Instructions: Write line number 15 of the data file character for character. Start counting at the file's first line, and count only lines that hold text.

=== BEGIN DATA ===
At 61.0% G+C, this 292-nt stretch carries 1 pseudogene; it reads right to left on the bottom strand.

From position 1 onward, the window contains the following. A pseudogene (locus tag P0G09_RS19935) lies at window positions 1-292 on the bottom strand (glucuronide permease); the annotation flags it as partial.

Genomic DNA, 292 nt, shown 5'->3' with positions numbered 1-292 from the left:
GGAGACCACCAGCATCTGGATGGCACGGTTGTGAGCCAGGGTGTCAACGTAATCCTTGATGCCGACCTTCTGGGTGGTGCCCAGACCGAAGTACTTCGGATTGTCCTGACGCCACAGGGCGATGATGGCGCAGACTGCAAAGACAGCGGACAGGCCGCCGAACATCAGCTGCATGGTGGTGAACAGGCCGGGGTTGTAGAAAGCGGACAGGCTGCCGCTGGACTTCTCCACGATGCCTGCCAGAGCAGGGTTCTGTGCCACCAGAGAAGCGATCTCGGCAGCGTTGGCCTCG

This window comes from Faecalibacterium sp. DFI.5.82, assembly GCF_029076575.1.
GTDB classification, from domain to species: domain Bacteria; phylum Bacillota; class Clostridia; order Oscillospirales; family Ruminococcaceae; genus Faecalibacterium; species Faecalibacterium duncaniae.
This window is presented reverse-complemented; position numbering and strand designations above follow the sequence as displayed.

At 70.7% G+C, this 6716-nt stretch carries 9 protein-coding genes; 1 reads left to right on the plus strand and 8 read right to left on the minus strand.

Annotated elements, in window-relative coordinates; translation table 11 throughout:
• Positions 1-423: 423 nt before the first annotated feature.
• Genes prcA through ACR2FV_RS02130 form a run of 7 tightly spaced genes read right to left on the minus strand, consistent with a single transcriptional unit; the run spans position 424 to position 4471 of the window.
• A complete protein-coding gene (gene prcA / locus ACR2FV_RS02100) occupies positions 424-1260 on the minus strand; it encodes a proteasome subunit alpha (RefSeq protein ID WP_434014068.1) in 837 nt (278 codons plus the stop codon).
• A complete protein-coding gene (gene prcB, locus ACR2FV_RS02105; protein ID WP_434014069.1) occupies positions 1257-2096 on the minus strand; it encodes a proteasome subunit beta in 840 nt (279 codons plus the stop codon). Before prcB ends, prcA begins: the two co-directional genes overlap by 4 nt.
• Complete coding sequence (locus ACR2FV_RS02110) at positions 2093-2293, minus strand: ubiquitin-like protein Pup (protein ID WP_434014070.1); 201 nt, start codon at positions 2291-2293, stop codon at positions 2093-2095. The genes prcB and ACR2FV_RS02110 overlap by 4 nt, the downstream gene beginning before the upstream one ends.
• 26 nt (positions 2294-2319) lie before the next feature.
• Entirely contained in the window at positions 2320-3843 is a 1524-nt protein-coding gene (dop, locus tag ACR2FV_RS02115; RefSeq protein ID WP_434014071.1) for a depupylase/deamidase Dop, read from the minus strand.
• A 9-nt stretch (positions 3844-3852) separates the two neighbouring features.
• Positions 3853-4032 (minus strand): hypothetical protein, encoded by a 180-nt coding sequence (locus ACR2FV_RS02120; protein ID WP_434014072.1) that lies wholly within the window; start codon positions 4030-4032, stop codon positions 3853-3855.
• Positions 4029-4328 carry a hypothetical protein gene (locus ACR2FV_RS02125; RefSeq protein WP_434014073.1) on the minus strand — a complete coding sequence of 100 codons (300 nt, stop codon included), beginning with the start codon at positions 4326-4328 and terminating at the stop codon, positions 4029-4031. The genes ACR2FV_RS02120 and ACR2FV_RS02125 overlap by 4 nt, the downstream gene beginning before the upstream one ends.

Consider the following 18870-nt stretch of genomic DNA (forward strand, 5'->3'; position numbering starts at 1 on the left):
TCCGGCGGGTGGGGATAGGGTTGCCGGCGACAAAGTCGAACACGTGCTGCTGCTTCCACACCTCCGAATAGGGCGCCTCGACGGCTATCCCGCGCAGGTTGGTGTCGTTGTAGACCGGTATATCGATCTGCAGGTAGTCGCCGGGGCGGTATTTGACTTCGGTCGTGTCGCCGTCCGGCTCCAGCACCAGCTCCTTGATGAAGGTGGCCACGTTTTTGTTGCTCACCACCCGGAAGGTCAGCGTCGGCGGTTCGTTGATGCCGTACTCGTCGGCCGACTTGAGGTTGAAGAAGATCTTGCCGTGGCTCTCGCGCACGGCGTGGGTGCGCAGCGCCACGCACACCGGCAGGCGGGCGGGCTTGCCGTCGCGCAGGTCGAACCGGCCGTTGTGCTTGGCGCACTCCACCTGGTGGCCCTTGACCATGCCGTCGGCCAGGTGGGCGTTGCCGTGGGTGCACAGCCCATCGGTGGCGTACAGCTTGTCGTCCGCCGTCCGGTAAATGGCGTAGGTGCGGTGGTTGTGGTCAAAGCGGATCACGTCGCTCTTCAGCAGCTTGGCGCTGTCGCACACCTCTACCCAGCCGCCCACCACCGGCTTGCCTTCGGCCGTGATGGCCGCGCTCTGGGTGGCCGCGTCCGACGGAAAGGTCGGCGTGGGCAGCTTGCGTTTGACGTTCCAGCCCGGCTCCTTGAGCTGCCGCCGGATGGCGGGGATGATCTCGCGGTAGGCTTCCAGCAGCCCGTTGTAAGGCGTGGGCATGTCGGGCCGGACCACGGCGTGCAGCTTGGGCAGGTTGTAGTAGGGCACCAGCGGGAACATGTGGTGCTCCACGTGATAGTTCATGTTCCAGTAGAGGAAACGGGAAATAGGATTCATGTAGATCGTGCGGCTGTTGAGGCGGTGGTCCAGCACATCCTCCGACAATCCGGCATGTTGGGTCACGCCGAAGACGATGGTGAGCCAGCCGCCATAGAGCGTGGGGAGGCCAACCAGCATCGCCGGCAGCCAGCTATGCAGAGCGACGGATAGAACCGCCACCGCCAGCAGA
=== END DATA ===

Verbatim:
• 26 nt (positions 2294-2319) lie before the next feature.